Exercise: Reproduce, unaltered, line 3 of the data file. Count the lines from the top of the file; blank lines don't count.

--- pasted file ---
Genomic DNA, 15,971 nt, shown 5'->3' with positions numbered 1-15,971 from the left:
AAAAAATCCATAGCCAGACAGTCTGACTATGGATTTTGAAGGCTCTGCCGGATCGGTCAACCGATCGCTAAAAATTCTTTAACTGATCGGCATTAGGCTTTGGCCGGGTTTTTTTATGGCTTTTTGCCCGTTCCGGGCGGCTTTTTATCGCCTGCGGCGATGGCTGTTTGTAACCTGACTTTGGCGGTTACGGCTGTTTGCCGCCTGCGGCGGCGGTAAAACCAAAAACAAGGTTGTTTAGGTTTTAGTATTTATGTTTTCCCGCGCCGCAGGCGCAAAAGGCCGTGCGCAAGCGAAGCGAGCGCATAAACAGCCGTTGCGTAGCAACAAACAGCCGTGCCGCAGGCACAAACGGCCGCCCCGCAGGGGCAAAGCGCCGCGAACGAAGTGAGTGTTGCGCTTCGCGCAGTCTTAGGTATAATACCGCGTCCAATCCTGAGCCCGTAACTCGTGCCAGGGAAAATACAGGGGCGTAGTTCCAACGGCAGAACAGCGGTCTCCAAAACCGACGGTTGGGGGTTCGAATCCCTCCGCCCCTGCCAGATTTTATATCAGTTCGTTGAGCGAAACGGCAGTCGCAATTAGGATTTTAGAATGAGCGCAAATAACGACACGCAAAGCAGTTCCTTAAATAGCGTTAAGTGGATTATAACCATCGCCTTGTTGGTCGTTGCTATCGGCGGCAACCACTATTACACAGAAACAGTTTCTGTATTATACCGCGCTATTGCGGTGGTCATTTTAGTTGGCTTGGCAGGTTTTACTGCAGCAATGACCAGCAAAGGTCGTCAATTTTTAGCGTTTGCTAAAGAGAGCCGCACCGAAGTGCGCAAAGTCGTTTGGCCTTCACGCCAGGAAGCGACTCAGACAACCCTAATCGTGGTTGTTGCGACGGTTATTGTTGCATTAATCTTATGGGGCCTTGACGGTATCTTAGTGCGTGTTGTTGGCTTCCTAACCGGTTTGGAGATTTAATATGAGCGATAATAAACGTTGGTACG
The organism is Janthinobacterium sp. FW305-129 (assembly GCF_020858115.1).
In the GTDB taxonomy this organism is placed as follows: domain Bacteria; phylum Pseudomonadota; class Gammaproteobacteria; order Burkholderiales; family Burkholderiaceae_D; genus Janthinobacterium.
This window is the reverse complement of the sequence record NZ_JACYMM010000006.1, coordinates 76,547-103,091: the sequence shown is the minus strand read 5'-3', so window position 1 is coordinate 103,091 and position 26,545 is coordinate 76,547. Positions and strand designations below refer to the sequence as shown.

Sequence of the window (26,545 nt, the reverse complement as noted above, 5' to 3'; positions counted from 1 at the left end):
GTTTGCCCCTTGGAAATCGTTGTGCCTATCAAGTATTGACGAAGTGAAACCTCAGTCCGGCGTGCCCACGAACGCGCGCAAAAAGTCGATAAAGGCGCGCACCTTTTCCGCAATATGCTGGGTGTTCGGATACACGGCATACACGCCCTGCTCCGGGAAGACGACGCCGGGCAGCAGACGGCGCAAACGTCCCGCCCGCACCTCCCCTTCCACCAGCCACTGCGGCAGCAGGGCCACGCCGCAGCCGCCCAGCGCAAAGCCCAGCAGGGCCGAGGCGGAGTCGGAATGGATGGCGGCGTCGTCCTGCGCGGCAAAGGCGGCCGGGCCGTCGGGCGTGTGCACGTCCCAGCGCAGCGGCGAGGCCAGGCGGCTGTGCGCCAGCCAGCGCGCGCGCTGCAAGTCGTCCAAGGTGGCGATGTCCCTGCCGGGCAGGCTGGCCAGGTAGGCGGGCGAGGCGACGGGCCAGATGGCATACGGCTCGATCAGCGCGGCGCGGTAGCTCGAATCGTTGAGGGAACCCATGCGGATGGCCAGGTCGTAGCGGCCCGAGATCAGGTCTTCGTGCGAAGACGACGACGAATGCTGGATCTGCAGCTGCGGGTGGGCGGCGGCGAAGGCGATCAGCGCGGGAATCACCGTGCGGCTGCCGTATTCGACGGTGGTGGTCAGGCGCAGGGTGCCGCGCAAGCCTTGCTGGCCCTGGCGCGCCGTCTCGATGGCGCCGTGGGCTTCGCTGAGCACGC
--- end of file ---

The organism is Janthinobacterium sp. FW305-129 (assembly GCF_020858115.1).